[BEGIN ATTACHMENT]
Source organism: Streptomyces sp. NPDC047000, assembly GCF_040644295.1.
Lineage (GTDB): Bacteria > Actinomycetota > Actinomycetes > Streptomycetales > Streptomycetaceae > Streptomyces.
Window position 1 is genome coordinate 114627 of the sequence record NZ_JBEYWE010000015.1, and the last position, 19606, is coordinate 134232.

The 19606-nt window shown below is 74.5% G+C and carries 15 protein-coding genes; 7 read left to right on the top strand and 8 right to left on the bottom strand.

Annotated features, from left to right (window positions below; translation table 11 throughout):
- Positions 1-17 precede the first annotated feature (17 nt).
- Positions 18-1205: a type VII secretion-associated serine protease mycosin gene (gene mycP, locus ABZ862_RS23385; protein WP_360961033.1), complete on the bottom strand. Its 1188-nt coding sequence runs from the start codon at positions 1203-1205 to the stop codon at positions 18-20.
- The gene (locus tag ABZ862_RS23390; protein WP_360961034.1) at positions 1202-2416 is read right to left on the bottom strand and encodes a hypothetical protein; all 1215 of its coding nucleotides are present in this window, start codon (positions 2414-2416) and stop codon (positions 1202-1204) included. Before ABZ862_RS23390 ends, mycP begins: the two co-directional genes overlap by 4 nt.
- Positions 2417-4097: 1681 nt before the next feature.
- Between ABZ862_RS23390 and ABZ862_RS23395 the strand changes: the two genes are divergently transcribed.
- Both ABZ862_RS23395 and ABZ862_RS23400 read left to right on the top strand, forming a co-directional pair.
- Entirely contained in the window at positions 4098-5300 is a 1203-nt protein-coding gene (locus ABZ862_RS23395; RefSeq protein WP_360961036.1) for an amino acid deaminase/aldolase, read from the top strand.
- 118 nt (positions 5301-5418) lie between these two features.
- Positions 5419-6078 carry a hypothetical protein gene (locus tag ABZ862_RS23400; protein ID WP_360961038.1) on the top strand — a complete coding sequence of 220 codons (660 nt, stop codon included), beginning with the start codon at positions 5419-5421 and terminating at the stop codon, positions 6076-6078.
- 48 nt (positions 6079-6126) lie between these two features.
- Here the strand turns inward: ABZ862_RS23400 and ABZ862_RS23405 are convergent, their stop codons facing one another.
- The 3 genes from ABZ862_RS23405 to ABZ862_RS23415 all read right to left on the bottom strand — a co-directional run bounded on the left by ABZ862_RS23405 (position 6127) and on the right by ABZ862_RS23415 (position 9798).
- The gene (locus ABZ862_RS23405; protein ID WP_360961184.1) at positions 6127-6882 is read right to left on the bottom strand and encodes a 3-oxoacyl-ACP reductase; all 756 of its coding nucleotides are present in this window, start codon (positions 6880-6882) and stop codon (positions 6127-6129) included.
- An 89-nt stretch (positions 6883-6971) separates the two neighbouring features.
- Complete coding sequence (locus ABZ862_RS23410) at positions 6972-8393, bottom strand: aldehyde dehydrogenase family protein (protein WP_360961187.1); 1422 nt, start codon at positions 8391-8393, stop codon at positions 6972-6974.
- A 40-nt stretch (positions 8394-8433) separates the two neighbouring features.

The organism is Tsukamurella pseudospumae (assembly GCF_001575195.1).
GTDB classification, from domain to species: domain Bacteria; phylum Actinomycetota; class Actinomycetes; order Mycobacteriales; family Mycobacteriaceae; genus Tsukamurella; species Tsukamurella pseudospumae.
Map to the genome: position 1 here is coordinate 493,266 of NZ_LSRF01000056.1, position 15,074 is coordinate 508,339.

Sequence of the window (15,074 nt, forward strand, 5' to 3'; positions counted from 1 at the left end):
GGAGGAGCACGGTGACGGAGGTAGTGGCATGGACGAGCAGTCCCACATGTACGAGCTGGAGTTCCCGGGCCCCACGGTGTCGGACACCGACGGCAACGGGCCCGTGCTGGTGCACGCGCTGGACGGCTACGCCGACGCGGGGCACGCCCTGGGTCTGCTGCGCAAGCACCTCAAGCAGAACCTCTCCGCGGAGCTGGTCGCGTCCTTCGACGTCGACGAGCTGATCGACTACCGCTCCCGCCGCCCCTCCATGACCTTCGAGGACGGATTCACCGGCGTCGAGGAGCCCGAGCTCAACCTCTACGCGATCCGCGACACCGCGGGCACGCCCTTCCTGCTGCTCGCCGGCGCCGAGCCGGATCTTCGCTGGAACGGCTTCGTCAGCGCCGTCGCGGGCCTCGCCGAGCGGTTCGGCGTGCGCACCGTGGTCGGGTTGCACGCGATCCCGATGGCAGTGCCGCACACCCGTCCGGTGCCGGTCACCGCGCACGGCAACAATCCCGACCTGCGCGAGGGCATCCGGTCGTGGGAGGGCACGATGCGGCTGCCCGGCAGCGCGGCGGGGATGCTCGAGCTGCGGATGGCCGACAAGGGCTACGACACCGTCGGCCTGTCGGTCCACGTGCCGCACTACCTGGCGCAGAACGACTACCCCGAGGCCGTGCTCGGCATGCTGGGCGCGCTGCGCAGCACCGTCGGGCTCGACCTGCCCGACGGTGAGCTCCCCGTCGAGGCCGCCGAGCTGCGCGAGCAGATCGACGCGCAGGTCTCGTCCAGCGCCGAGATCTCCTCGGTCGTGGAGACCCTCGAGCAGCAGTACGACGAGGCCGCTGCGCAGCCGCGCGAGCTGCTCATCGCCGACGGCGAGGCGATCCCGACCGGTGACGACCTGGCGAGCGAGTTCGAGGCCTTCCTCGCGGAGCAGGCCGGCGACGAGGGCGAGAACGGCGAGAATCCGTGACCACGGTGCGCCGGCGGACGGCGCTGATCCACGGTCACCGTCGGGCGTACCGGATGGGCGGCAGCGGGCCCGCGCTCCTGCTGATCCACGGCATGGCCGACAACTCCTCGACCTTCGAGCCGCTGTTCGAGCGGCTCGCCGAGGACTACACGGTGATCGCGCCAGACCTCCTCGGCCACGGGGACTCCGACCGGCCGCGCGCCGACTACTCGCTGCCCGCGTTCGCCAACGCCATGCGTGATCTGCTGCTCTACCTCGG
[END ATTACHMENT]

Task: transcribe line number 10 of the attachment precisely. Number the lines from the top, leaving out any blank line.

- Between ABZ862_RS23390 and ABZ862_RS23395 the strand changes: the two genes are divergently transcribed.